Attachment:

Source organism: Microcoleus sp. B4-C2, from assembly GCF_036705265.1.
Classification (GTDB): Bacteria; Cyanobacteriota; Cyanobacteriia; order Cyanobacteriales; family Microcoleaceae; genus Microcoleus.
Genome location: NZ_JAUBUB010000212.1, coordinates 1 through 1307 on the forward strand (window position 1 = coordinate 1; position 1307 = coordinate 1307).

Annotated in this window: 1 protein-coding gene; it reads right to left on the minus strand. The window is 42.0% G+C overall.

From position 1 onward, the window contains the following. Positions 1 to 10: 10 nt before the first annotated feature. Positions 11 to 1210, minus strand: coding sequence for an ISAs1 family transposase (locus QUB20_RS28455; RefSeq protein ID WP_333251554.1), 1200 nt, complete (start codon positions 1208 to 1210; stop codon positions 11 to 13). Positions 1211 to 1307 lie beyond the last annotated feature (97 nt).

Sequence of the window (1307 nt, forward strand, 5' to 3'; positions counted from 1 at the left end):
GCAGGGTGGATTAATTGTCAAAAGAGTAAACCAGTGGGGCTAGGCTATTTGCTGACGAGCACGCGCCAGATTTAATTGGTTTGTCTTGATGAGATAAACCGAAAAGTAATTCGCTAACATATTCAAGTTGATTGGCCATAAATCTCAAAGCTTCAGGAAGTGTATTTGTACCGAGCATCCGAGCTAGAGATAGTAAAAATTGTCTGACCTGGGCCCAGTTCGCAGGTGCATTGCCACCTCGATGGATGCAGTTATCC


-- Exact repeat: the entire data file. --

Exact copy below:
Source organism: Microcoleus sp. B4-C2, from assembly GCF_036705265.1.
Classification (GTDB): Bacteria; Cyanobacteriota; Cyanobacteriia; order Cyanobacteriales; family Microcoleaceae; genus Microcoleus.
Genome location: NZ_JAUBUB010000212.1, coordinates 1 through 1307 on the forward strand (window position 1 = coordinate 1; position 1307 = coordinate 1307).

Annotated in this window: 1 protein-coding gene; it reads right to left on the minus strand. The window is 42.0% G+C overall.

From position 1 onward, the window contains the following. Positions 1 to 10: 10 nt before the first annotated feature. Positions 11 to 1210, minus strand: coding sequence for an ISAs1 family transposase (locus QUB20_RS28455; RefSeq protein ID WP_333251554.1), 1200 nt, complete (start codon positions 1208 to 1210; stop codon positions 11 to 13). Positions 1211 to 1307 lie beyond the last annotated feature (97 nt).

Sequence of the window (1307 nt, forward strand, 5' to 3'; positions counted from 1 at the left end):
GCAGGGTGGATTAATTGTCAAAAGAGTAAACCAGTGGGGCTAGGCTATTTGCTGACGAGCACGCGCCAGATTTAATTGGTTTGTCTTGATGAGATAAACCGAAAAGTAATTCGCTAACATATTCAAGTTGATTGGCCATAAATCTCAAAGCTTCAGGAAGTGTATTTGTACCGAGCATCCGAGCTAGAGATAGTAAAAATTGTCTGACCTGGGCCCAGTTCGCAGGTGCATTGCCACCTCGATGGATGCAGTTATCC